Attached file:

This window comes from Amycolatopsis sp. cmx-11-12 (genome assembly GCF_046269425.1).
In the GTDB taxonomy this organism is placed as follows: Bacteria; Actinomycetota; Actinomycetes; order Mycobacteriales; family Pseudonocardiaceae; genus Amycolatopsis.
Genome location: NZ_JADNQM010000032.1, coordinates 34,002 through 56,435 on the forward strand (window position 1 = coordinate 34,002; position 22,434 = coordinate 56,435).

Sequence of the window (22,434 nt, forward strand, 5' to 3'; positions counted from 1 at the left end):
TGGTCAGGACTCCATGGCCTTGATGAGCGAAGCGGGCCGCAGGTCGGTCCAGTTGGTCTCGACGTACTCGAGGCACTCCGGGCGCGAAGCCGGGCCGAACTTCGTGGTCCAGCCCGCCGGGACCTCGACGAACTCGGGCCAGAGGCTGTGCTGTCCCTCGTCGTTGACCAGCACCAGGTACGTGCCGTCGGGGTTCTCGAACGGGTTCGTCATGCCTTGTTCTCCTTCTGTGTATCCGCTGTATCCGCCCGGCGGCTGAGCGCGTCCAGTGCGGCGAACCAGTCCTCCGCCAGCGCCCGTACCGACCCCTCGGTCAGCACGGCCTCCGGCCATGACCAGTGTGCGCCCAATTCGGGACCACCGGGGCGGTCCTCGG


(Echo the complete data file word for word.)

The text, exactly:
This window comes from Amycolatopsis sp. cmx-11-12 (genome assembly GCF_046269425.1).
In the GTDB taxonomy this organism is placed as follows: Bacteria; Actinomycetota; Actinomycetes; order Mycobacteriales; family Pseudonocardiaceae; genus Amycolatopsis.
Genome location: NZ_JADNQM010000032.1, coordinates 34,002 through 56,435 on the forward strand (window position 1 = coordinate 34,002; position 22,434 = coordinate 56,435).

Sequence of the window (22,434 nt, forward strand, 5' to 3'; positions counted from 1 at the left end):
TGGTCAGGACTCCATGGCCTTGATGAGCGAAGCGGGCCGCAGGTCGGTCCAGTTGGTCTCGACGTACTCGAGGCACTCCGGGCGCGAAGCCGGGCCGAACTTCGTGGTCCAGCCCGCCGGGACCTCGACGAACTCGGGCCAGAGGCTGTGCTGTCCCTCGTCGTTGACCAGCACCAGGTACGTGCCGTCGGGGTTCTCGAACGGGTTCGTCATGCCTTGTTCTCCTTCTGTGTATCCGCTGTATCCGCCCGGCGGCTGAGCGCGTCCAGTGCGGCGAACCAGTCCTCCGCCAGCGCCCGTACCGACCCCTCGGTCAGCACGGCCTCCGGCCATGACCAGTGTGCGCCCAATTCGGGACCACCGGGGCGGTCCTCGG